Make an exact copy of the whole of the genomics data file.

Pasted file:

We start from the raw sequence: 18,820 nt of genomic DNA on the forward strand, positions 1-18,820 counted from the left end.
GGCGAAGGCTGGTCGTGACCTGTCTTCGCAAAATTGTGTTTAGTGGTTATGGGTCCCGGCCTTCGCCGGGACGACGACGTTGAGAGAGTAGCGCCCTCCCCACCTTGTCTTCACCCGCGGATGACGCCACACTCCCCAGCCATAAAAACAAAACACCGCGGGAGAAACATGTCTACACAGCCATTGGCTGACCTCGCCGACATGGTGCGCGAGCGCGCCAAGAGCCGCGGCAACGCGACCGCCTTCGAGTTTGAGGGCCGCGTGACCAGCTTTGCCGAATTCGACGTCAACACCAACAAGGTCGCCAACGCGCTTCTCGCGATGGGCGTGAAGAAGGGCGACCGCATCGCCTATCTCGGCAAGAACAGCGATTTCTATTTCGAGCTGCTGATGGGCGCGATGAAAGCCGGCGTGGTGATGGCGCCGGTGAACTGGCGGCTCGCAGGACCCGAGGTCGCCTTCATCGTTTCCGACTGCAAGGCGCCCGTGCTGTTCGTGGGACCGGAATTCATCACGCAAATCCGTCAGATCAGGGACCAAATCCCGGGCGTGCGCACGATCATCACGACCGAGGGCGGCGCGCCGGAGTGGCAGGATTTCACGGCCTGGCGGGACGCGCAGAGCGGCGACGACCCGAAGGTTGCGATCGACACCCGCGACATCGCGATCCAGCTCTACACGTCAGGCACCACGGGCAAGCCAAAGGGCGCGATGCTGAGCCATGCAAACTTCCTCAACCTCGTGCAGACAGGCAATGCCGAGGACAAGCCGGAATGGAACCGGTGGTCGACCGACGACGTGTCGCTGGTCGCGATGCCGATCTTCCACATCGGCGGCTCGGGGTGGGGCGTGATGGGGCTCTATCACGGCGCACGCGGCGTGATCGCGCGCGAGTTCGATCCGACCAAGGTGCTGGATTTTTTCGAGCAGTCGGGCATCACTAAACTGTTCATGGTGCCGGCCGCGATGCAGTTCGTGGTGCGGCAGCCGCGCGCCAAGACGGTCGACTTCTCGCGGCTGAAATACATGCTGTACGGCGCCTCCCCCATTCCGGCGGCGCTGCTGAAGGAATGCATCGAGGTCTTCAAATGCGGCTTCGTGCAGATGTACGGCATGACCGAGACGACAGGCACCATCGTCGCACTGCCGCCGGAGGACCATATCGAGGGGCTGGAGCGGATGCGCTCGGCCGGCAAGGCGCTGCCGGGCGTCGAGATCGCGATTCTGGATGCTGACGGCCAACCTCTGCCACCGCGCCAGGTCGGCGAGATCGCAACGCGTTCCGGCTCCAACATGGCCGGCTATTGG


We start from the raw sequence: 18,820 nt of genomic DNA on the forward strand, positions 1-18,820 counted from the left end.
GGCGAAGGCTGGTCGTGACCTGTCTTCGCAAAATTGTGTTTAGTGGTTATGGGTCCCGGCCTTCGCCGGGACGACGACGTTGAGAGAGTAGCGCCCTCCCCACCTTGTCTTCACCCGCGGATGACGCCACACTCCCCAGCCATAAAAACAAAACACCGCGGGAGAAACATGTCTACACAGCCATTGGCTGACCTCGCCGACATGGTGCGCGAGCGCGCCAAGAGCCGCGGCAACGCGACCGCCTTCGAGTTTGAGGGCCGCGTGACCAGCTTTGCCGAATTCGACGTCAACACCAACAAGGTCGCCAACGCGCTTCTCGCGATGGGCGTGAAGAAGGGCGACCGCATCGCCTATCTCGGCAAGAACAGCGATTTCTATTTCGAGCTGCTGATGGGCGCGATGAAAGCCGGCGTGGTGATGGCGCCGGTGAACTGGCGGCTCGCAGGACCCGAGGTCGCCTTCATCGTTTCCGACTGCAAGGCGCCCGTGCTGTTCGTGGGACCGGAATTCATCACGCAAATCCGTCAGATCAGGGACCAAATCCCGGGCGTGCGCACGATCATCACGACCGAGGGCGGCGCGCCGGAGTGGCAGGATTTCACGGCCTGGCGGGACGCGCAGAGCGGCGACGACCCGAAGGTTGCGATCGACACCCGCGACATCGCGATCCAGCTCTACACGTCAGGCACCACGGGCAAGCCAAAGGGCGCGATGCTGAGCCATGCAAACTTCCTCAACCTCGTGCAGACAGGCAATGCCGAGGACAAGCCGGAATGGAACCGGTGGTCGACCGACGACGTGTCGCTGGTCGCGATGCCGATCTTCCACATCGGCGGCTCGGGGTGGGGCGTGATGGGGCTCTATCACGGCGCACGCGGCGTGATCGCGCGCGAGTTCGATCCGACCAAGGTGCTGGATTTTTTCGAGCAGTCGGGCATCACTAAACTGTTCATGGTGCCGGCCGCGATGCAGTTCGTGGTGCGGCAGCCGCGCGCCAAGACGGTCGACTTCTCGCGGCTGAAATACATGCTGTACGGCGCCTCCCCCATTCCGGCGGCGCTGCTGAAGGAATGCATCGAGGTCTTCAAATGCGGCTTCGTGCAGATGTACGGCATGACCGAGACGACAGGCACCATCGTCGCACTGCCGCCGGAGGACCATATCGAGGGGCTGGAGCGGATGCGCTCGGCCGGCAAGGCGCTGCCGGGCGTCGAGATCGCGATTCTGGATGCTGACGGCCAACCTCTGCCACCGCGCCAGGTCGGCGAGATCGCAACGCGTTCCGGCTCCAACATGGCCGGCTATTGG